Geographic Segmentation

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Definition: Geographic Segmentation

Geographic segmentation in marketing is dividing the market on the basis of regions or geographies. Geographic segmentation can be classified by parameters like countries, states, cities, villages, urban / rural, climatic conditions, density of population. This type of segmentation helps to reach out to customers living in a similar region or area and have identical needs.


Importance of geographic segmentation

People living in the same area or region often have similar needs and requirements. Certain products are made specifically for a purpose best suited to needs of the people living in a certain region. Hence, geographic segmentation helps identify those set of customers who are living in a particular region or area or place and also have similar features like weather, climate etc. 

Geographic segmentation is one of the four types of market segmentation. The other three are demographic segmentation, behavioral segmentation and psychographic segmentation


Geographic segmentation parameters

Since this type of segmentation depends upon the region or areas, below are the parameters related to geographic segmentation:

1. Country- Certain companies make products or services which are specific to only a country. This type of geographic segmentation helps target people from a specific country

2. City- Cities offer a huge potential market to companies. Hence companies often select specific cities for their products or services

3. Villages- Some villages can be identified by companies which give the best set of customers to companies to their business with.

4. Urban/ Rural- Certain products or services can be offered only to the urban population and certain products are rural area specific

5. Climate and weather- Companies use this type of geographic segmentation and identify customers of a region with similar climatic conditions. Areas based on climate can be hot, cold, humid etc and based on weather can be snowfall, rainfall, desert etc regions

6. Population density- Depending upon the number of people in an area or region, companies can use density of population as a parameter to effectively segment the market.

Geographic segmentation parameters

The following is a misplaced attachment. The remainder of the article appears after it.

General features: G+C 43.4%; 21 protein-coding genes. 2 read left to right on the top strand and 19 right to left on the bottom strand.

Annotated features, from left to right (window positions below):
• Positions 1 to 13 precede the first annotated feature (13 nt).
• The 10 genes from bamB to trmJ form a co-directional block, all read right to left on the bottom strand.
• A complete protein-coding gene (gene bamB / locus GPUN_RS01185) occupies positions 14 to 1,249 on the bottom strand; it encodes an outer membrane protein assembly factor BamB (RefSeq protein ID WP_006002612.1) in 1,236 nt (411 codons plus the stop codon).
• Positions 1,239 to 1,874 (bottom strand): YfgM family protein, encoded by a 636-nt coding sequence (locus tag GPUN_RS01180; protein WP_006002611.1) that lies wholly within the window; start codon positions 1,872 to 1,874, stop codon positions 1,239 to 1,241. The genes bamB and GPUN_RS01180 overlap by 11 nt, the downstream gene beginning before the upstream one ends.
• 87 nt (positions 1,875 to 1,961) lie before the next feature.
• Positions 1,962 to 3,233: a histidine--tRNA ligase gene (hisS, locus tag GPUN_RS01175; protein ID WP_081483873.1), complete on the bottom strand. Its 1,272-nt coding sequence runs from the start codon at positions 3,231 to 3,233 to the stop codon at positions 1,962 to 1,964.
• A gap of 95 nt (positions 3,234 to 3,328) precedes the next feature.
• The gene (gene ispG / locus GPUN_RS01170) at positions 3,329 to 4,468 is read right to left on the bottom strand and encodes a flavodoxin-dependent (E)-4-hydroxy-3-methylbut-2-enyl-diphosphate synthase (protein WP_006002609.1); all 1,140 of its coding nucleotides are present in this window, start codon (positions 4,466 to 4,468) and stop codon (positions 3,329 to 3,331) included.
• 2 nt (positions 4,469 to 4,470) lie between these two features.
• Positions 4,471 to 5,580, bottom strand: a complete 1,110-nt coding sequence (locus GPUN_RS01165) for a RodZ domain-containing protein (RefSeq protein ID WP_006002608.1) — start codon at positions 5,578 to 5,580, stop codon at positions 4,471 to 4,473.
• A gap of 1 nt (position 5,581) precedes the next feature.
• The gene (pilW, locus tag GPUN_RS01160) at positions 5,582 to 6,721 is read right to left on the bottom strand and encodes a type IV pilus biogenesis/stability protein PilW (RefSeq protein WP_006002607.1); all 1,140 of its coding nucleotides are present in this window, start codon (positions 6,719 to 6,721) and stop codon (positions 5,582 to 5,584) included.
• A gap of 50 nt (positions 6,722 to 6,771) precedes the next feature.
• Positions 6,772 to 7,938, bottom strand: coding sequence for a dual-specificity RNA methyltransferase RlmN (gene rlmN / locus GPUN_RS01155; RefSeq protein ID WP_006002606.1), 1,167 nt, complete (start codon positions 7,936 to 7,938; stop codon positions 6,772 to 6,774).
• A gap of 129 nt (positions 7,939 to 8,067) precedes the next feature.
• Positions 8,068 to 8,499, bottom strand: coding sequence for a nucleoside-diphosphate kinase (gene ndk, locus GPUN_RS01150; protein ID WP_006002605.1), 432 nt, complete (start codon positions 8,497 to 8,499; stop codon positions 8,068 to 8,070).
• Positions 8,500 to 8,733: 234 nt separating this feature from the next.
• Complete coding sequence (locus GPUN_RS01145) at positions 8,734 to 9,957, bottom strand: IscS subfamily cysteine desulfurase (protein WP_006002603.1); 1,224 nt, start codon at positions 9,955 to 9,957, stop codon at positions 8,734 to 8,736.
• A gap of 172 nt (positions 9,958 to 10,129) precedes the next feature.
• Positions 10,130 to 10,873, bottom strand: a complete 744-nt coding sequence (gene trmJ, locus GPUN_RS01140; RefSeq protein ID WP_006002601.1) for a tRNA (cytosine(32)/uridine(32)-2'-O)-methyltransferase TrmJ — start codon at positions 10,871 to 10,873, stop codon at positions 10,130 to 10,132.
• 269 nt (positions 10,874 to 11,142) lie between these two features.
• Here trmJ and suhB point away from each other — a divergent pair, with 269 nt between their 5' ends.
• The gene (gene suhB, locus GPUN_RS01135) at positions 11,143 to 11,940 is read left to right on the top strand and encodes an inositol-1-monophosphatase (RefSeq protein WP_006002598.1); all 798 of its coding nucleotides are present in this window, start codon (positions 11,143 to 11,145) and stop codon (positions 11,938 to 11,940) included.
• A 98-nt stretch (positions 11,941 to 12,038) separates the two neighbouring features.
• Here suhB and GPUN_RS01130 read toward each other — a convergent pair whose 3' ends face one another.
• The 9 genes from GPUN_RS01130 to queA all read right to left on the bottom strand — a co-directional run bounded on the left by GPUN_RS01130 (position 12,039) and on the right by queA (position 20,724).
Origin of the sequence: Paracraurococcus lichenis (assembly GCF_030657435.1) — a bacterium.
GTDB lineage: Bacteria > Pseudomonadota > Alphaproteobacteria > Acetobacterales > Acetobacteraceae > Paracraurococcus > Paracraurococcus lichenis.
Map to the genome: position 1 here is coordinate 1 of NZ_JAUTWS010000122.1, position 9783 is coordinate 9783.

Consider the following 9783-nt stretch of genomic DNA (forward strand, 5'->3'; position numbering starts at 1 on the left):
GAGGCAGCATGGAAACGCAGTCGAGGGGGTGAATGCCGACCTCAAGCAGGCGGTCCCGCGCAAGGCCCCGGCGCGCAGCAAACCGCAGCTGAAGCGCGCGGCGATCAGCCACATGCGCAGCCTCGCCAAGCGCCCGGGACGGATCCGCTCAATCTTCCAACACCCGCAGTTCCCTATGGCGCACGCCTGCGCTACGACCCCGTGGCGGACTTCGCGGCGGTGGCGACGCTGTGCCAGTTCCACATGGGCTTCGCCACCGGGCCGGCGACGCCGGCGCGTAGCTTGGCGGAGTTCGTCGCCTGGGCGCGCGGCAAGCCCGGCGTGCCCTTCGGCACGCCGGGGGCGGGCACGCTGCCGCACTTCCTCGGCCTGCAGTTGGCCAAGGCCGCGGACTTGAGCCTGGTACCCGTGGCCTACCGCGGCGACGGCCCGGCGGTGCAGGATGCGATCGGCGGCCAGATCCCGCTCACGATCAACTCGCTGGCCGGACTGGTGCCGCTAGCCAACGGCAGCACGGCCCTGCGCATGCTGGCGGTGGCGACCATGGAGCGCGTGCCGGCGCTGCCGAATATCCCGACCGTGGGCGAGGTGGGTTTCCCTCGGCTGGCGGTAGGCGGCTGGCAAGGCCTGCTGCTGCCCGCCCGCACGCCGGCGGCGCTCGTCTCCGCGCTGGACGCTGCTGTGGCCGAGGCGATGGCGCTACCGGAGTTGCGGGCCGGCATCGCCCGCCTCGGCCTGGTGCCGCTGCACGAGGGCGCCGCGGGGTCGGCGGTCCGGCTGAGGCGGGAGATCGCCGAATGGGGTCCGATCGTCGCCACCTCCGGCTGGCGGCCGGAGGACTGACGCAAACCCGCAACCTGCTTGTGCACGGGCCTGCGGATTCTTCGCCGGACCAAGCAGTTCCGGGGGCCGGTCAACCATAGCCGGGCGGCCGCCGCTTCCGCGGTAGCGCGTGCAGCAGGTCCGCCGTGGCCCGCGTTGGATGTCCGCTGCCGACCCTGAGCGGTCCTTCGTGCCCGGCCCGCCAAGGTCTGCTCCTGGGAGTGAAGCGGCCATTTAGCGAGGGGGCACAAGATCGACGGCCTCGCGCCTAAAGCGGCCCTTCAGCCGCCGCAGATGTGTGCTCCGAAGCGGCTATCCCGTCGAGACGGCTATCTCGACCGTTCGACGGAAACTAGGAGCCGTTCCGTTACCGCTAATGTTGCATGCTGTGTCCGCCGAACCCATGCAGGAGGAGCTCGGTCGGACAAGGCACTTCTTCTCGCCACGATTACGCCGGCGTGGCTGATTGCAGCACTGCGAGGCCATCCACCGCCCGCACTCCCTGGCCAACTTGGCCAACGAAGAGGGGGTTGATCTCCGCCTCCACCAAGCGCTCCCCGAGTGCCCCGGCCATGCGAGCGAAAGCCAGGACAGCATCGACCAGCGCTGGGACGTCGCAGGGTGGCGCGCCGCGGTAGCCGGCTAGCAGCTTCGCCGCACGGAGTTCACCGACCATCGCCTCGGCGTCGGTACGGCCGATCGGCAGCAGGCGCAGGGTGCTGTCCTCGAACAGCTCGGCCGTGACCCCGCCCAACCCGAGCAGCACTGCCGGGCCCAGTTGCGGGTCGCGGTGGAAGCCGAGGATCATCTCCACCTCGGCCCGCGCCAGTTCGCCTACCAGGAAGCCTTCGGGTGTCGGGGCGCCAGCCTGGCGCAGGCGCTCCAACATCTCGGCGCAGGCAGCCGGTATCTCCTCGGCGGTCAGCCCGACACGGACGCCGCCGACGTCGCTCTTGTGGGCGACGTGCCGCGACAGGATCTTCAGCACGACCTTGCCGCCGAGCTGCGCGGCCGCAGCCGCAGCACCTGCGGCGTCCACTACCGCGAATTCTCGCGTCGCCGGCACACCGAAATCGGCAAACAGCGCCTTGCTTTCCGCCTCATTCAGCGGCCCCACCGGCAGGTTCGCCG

The above image shows the various parameters used in geographic segmentation.


Advantages of geographic segmentation

The benefits of segmenting the market on the basis of geography, areas and regions are:

1. It helps identify people living in a similar region who mostly have similar needs and wants

2. Geographic segmentation means companies can concentrate their spending in a particular region which can enhance brand visibility significantly

3. Since geographies are well defined through borders, climate, topography etc it becomes easier for companies to identify them and find out potential customers

4. Densely populated areas can lead to huge market potential for a company to offers its products or services


Disadvantages of geographic segmentation

The certain drawbacks of segmenting on the basis of geography are:

1. This does not highlight the buying behavior, needs or wants of a customer. People living in the same region can have different requirements

2. Weather in a region keeps on changing and there have been climatic changes also. Hence simply having geographic segmentation will not be a good solution for a marketing company.


Geographic segmentation examples

There can be several way in which this topic can be understood. Certain examples of geographic segmentation are:

1. Country- Sarees are sold in countries like India, flags are sold only in their respective country etc

2. Cities- Replicas of Eiffel Tower will be sold in Paris, products depicting Taj Mahal will do well in Agra etc

3. Villages- Companies doing sugar business can target villages growing sugarcane, tea manufacturing companies can target tea farms etc

4. Urban/ Rural- Hand pumps are required in rural areas, stores of premium watch or car brands can be opened in urban areas etc

5. Climate and weather- Beachwear can be sold in areas close to the sea, sweaters in cold regions, raincoats in areas receiving high rainfall, ice-creams in hot regions etc

Hence all these above examples help to understand the concept of geographic segmentation.

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